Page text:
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Daniel Bergner, a journalist and contributing editor to the New York Times Magazine , knows what women want--and it's not monogamy. His new book, which chronicles his "adventures in the science of female desire," has made quite a splash for apparently exploding the myth that female sexual desire is any less ravenous than male sexual desire. The book, What Do Women Want , is based on a article, which received a lot of buzz for detailing, among other things, that women get turned on when they watch monkeys having sex and gay men having sex, a pattern of arousal not seen in otherwise lusty heterosexual men. That women can be turned on by such a variety of sexual scenes indicates, Bergner argues, how truly libidinous they are. This apparently puts the lie to our socially manufactured assumption that women are inherently more sexually restrained than men--and therefore better suited to monogamy. Detailing the results of a study about sexual arousal, Bergner says : "No matter what their self-proclaimed sexual orientation, [women] showed, on the whole, strong and swift genital arousal when the screen offered men with men, women with women and women with men.
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Cues Resulting in Desire for Sexual Activity in Women
How Strong Is the Female Sex Drive After All? - The Atlantic
Try out PMC Labs and tell us what you think. Learn More. A number of questionnaires have been created to assess levels of sexual desire in women, but to our knowledge, there are currently no validated measures for assessing cues that result in sexual desire. A questionnaire of this nature could be useful for both clinicians and researchers, because it considers the contextual nature of sexual desire and it draws attention to individual differences in factors that can contribute to sexual desire. The aim of the present study was to create a multidimensional assessment tool of cues for sexual desire in women that is validated in women with and without hypoactive sexual desire disorder HSDD. Scale construction of cues associated with sexual desire and differences between women with and without sexual dysfunction. Results from regression analyses indicated that both marital status and level of sexual functioning predicted scores on the CSDS.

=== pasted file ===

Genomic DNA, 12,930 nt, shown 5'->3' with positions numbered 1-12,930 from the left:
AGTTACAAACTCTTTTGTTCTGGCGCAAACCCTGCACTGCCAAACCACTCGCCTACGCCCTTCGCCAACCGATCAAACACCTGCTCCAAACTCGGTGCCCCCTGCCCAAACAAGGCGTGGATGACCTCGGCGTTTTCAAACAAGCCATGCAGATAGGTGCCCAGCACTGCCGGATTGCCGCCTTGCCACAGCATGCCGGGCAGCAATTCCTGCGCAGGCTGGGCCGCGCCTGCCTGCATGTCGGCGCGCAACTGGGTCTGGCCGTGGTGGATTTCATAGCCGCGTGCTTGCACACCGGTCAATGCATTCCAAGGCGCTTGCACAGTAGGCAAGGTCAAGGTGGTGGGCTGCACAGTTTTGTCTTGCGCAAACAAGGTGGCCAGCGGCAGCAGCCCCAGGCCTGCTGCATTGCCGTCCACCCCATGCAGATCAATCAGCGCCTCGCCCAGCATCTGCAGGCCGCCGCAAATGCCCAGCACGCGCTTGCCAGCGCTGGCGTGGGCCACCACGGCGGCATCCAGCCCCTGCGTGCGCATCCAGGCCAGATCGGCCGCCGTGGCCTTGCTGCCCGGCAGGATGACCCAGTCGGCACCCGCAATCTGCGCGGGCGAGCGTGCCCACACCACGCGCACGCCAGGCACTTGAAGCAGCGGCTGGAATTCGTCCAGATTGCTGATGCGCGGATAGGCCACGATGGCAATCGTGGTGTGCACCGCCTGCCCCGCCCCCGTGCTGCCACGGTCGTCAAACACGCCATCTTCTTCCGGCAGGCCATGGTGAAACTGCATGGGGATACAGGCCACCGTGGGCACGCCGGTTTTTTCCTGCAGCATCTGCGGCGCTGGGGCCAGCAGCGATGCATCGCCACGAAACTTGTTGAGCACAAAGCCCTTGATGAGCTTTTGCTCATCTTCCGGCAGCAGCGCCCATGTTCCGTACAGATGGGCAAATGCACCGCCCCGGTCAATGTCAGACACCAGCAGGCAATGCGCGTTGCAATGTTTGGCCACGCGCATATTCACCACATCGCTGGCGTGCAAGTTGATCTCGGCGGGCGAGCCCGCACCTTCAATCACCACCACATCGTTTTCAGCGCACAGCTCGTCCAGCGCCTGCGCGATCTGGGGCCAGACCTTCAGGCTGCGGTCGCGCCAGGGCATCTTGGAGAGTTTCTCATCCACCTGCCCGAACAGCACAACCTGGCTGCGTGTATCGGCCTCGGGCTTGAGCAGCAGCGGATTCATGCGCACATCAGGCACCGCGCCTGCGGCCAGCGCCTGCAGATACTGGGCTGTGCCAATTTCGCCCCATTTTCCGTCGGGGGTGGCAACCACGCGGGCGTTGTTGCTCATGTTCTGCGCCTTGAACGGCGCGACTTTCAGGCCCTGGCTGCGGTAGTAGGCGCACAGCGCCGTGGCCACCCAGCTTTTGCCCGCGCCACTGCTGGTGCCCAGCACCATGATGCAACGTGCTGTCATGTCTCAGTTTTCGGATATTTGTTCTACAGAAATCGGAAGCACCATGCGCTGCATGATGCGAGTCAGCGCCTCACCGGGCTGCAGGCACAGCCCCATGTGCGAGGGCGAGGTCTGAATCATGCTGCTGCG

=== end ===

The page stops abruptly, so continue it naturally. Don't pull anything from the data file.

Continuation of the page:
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High sexual desire in women can be totally normal
Jane Ussher receives funding from the Australian Research Council for research on sexuality. Is she a nymphomaniac? Filmmaker Lars von Trier is reigniting debate on the subject with his controversial new film, Nymphomaniac. The story of a self-diagnosed nymphomaniac who recounts her erotic experiences, the film consists of four hours of explicit sex.
What do women want? It has been at the centre of numerous books, articles and blog posts, and no doubt the cause of countless agonised ponderings by men and women alike. But despite decades spent trying to crack this riddle, researchers have yet to land on a unified definition of female desire, let alone come close to fully understanding how it works. Now, scientists are increasingly beginning to realise that female desire cannot be summarised in terms of a single experience: it varies both between women and within individuals, and it spans a highly diverse spectrum of manifestations. But more recent evidence reveals that differences between the sexes may actually be more nuanced or even non-existent, depending on how you define and attempt to measure desire.